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Road Scholar to speak in on Mt. Ida Quilt Project

Sarah Bliss Wright, a member of the Alabama Humanities Foundation’s Road Scholars Speakers Bureau, will present “The Mt. Ida Quilt Project:  One Community, Two Quilts, Three Centuries” on Jan. 18, at noon, at the Demopolis Public Library.

“The Mt. Ida Quilt Project:  One Community, Two Quilts, Three Centuries” weaves together the stories of two quilts and the women who made them, connected by land but separated by three centuries. Each 21st century woman adopted the square of the 19th century woman who lived closest to her present home and, through replicating the old quilt, came to know the original quiltmakers, the history of the community, a greater knowledge of Alabama history, and, in the end, created a sense of community that existed 163 years ago. The Mt. Ida Quilt Project is a history lesson, quilting tutorial, and introduction to valuable research tools easily available to novice researchers.

Sarah Bliss Wright, member of the Alabama Humanities Foundation’s Road Scholars Speakers Bureau, will speak on the the “Mt. Ida Quilt Project” during a special Lunch & Learn event at the Demopolis Public Library.

To read about more Road Scholar Speakers Bureau presentations, visit http://www.alabamahumanities.org/programs/road/.

About the scholar:

Alabama native Sarah Bliss Wright spent thirty years in performing arts before quilts captured her attention.  Though she grew up surrounded by quilts, it was not until 2006 that the idea of turning her talents to textile art was born.  A crazy quilt that she made from her late father’s silk neckties ignited a desire to add quilting to her creative pursuits.  Serious study of quilt history began after a serendipitous meeting of fellow Alabamian Mary Elizabeth Johnson Huff, well-known author of numerous quilt books.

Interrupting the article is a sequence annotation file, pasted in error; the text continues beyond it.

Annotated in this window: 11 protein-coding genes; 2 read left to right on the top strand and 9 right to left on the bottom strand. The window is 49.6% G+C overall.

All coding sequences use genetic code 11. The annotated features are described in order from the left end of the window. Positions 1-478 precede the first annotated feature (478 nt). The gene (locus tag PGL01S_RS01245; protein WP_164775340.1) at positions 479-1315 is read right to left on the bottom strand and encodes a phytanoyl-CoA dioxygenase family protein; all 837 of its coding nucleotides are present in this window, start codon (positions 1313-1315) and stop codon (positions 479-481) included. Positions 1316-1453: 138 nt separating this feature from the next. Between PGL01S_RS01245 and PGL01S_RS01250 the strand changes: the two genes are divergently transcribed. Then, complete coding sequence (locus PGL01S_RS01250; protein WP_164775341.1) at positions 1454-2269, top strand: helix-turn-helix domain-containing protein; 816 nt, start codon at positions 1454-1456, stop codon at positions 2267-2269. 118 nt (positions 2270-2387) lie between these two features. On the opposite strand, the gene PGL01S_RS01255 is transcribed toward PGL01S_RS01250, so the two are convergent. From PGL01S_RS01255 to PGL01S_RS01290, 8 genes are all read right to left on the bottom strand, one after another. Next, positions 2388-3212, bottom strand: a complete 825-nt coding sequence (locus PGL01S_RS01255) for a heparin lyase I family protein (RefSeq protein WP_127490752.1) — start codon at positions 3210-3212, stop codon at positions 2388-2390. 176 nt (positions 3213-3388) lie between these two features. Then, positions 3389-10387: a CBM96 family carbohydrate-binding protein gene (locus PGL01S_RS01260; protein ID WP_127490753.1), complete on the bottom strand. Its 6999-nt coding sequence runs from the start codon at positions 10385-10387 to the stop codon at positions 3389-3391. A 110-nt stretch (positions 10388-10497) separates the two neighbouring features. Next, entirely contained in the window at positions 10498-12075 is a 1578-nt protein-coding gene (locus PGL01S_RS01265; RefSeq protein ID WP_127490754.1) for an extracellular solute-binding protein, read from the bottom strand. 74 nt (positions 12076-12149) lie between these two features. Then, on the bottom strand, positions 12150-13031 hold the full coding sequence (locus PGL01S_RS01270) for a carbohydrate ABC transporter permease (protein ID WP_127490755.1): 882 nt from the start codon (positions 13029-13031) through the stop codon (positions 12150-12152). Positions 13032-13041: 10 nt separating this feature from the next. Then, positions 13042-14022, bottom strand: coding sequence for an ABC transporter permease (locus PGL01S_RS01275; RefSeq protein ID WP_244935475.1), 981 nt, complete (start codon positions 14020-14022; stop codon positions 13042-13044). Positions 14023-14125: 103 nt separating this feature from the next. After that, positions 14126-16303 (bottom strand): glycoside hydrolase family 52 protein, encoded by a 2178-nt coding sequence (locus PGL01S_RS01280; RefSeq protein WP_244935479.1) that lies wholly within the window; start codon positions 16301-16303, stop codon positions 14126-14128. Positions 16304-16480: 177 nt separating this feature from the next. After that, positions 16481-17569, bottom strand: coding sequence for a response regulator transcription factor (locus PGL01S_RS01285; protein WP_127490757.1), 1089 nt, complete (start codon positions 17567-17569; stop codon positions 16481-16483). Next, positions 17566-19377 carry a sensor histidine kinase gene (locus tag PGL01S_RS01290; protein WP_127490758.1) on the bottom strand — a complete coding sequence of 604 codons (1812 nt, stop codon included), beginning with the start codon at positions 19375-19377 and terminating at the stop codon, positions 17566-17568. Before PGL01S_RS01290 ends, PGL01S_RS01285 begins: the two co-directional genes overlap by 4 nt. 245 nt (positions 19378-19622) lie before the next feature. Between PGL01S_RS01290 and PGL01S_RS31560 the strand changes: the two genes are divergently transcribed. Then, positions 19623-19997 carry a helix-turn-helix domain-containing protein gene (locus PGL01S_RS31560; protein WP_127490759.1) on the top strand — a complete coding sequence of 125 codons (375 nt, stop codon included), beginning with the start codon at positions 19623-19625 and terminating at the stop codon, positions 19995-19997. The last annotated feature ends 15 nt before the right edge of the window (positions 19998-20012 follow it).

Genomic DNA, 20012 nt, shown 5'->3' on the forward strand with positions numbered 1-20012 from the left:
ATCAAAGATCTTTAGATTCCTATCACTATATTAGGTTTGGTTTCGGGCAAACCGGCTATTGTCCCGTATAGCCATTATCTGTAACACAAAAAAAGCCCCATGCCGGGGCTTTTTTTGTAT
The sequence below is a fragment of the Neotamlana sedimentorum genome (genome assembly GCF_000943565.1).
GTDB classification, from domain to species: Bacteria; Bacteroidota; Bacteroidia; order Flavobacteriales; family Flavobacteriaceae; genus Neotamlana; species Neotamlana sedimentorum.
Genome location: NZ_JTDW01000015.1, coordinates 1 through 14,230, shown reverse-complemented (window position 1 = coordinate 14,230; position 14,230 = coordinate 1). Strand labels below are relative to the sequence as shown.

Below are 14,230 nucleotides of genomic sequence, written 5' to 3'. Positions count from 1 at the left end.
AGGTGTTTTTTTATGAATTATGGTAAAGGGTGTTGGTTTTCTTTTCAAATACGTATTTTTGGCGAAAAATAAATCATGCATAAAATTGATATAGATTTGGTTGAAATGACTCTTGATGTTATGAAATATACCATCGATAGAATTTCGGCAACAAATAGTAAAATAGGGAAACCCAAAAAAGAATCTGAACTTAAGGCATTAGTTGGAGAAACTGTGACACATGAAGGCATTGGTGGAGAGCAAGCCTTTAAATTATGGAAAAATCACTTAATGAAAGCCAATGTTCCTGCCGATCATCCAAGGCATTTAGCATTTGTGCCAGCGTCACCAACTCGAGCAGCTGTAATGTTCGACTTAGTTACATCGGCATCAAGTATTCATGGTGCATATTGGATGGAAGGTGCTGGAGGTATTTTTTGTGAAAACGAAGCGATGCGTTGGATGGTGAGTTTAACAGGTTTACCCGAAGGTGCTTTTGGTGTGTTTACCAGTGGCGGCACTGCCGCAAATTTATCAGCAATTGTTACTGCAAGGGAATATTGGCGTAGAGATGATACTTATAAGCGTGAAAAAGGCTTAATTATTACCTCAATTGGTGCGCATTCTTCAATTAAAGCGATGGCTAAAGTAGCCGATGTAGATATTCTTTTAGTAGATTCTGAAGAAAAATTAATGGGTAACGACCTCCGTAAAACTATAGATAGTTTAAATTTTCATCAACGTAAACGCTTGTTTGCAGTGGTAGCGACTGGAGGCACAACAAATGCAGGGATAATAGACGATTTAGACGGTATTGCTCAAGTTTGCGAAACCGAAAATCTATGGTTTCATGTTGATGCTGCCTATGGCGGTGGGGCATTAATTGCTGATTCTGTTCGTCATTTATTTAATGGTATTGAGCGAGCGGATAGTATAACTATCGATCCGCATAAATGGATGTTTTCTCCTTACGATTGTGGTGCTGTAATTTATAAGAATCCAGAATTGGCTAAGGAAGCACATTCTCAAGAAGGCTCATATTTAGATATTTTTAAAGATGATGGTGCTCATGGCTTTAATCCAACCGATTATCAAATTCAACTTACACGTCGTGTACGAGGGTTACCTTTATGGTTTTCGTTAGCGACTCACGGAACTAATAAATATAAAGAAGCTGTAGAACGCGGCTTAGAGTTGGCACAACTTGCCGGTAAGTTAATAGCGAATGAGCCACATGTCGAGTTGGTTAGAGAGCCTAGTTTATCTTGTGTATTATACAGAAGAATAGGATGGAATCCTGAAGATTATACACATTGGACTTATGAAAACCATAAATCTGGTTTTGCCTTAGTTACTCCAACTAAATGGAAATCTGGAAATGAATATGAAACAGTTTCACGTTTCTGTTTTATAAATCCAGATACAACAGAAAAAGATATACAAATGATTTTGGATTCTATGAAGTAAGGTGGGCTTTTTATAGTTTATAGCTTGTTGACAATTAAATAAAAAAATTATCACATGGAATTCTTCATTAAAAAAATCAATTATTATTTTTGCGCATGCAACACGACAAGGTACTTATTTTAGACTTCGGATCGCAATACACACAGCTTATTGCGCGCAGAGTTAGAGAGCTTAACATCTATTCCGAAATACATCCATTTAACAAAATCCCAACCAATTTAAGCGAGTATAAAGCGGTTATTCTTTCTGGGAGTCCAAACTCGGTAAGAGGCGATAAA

Wright holds a bachelor’s degree in Psychology from Samford University in Birmingham and studied at the University of Exeter, England as a Rotary International Fellow.  She is curator for “Our Quilted Past,” an exhibit of Alabama feedsack quilts and Bemis Bro. Bag Company, and her research on the subject is published in Uncoverings 2013.   A member of the American Quilt Study Group, Sarah lives in Mobile.

Call the library to reserve a plate lunch for $7 or bring your own lunch. The Friends of the Library will provide drinks and dessert. Call 334-289-1595 for more information.

The Alabama Humanities Foundation fosters learning, understanding and appreciation of our people, communities and cultures. As the state affiliate of the National Endowment for the Humanities, AHF supports humanities projects through grantmaking and conducts statewide programs including Road Scholars Speakers Bureau, SUPER Teacher Institutes and PRIME TIME Family Reading Time. For more information on AHF and its programs, please visit alabamahumanities.org or call 205-558-3980.

(This article originally appeared in the Saturday, January 6 issue of the Demopolis Times.)